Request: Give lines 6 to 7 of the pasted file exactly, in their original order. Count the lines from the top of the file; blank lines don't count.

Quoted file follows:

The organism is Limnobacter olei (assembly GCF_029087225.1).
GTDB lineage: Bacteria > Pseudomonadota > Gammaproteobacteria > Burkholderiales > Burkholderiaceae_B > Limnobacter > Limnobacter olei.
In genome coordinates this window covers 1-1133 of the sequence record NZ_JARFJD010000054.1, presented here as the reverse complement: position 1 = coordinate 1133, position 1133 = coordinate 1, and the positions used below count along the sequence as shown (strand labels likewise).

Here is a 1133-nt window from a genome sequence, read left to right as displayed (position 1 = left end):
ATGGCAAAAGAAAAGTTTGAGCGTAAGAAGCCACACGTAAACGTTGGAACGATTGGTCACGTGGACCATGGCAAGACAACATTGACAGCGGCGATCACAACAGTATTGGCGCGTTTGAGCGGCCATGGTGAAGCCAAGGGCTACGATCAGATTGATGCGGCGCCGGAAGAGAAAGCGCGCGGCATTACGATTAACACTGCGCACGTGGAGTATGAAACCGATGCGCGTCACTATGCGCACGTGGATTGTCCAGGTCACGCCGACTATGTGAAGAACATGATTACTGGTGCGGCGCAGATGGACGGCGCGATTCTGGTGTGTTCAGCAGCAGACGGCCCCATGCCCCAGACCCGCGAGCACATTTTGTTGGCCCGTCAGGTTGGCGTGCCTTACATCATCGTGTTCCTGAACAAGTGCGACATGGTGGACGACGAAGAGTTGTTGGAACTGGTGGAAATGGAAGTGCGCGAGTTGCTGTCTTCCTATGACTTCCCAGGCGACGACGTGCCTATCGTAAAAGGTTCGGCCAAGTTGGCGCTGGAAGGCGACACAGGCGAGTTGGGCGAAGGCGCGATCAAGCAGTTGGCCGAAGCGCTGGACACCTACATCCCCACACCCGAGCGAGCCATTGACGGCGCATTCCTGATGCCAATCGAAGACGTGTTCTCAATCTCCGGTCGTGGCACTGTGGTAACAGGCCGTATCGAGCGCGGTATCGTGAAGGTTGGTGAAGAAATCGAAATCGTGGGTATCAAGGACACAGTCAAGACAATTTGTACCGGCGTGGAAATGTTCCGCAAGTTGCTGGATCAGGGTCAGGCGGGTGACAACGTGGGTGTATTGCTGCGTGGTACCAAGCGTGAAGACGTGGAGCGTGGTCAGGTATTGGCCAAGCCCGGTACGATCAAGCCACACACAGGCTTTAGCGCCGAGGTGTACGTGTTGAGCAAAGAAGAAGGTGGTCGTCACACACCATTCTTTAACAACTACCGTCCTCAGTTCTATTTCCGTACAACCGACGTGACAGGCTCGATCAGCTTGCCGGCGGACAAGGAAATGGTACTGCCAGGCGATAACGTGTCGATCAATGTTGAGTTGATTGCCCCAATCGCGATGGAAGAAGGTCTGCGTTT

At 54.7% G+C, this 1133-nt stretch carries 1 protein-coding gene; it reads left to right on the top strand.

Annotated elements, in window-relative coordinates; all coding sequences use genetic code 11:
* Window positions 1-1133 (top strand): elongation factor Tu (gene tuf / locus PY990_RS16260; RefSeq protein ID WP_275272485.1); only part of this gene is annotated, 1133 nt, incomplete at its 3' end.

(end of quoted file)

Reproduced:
At 54.7% G+C, this 1133-nt stretch carries 1 protein-coding gene; it reads left to right on the top strand.

Annotated elements, in window-relative coordinates; all coding sequences use genetic code 11: